Writing habits: a questionnaire

Last evening I ran across Jodie Llewellyn’s also-named Writing Habits: A Questionnaire, inspired by The YA League’s similarly named series. It seems like a good set of questions for me to work through as well, so here goes…

1. Typed or handwritten?
Almost everything I write is recorded on a qwerty keyboard. I have a couple Microsoft Word docs and OneNote pages on my phone (currently a Lumia 925), auto-synced to SkyDrive OneDrive, to record snips of inspiration on the go. Heavier-duty fare calls for the normal-sized keyboard I use with my tablet (currently a Surface Pro).

2. Cursive or printed
Thoughts flowing from my pen tend to be something you could call printed cursive. Cursive print? When it comes to a keyboard my choice of font is usually a sans serif.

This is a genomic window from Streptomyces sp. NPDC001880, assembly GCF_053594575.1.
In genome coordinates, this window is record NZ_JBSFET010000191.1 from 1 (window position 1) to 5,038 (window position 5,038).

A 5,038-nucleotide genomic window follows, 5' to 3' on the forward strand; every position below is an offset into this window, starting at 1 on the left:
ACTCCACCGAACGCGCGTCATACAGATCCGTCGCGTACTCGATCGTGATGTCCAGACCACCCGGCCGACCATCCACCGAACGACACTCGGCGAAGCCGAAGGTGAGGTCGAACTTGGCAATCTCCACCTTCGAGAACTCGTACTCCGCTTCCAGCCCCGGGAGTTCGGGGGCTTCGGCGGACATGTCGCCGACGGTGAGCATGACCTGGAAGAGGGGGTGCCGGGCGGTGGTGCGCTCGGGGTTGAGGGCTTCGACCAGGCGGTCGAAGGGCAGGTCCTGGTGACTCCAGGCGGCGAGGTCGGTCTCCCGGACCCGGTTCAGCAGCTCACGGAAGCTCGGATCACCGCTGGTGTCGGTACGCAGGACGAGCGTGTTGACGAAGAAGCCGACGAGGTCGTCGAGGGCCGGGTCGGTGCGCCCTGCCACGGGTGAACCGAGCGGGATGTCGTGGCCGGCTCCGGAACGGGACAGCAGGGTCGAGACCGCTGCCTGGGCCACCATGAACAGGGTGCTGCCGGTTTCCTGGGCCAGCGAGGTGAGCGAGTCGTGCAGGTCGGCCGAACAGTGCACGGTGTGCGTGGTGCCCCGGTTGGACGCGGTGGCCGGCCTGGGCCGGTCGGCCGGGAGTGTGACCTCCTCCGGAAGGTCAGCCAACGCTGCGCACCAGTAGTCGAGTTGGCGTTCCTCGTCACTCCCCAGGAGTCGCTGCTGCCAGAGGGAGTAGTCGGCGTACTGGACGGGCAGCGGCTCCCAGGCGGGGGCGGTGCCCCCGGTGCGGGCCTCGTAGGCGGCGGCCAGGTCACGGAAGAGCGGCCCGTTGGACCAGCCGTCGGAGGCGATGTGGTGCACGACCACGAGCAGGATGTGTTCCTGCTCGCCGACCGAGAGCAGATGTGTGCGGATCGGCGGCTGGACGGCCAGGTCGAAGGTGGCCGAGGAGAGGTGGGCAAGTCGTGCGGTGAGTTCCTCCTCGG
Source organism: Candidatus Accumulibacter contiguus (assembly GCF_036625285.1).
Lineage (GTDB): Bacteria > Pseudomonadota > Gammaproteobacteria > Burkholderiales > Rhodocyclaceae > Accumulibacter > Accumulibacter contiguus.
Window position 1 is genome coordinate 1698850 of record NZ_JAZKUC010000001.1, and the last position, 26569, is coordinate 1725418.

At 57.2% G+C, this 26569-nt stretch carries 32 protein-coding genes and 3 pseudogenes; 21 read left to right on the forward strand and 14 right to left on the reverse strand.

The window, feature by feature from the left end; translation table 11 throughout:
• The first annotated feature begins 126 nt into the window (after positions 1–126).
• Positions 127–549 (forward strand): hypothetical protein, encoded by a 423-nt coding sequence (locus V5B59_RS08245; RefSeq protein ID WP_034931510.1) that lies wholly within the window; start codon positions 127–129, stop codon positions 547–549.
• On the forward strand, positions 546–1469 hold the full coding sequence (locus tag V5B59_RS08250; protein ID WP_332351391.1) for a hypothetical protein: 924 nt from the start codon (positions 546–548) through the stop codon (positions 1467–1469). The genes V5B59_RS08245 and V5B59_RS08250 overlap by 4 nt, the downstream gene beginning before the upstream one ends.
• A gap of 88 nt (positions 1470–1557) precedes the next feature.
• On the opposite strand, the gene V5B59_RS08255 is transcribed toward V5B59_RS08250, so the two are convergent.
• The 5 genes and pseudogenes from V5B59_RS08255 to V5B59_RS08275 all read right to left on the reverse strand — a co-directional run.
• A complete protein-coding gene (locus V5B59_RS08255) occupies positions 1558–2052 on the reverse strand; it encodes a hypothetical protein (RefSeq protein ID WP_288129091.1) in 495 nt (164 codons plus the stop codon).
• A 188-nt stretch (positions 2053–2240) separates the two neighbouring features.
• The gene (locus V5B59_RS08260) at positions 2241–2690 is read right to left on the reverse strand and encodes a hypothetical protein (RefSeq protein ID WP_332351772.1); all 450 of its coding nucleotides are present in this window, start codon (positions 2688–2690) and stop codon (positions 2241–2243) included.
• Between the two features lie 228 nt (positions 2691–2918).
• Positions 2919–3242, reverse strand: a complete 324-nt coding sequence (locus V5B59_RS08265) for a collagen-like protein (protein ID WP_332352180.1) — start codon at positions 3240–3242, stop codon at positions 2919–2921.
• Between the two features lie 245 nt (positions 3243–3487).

3. Show us your favorite pen
Bic Crystal® pens and a Dixon Ticonderoga #2 pencilThese days I don’t really have a favorite pen. If it feels comfortable in my hand, the ink flows smoothly, and said ink’s color is appropriate enough for the task at said hand, then it is my favorite pen for the time being. That said, I used to really like the Bic Crystal® pens.

On the pencil front, a yellow #2 Dixon Ticonderoga fits the bill. Nicely sharpened, thank you. I used to go for mechanical on occasion. But by the time I’ve gone through a couple leads, I have had enough of leads that break too easily or rotate back to the dull side of the point.

4. Where do you like to write?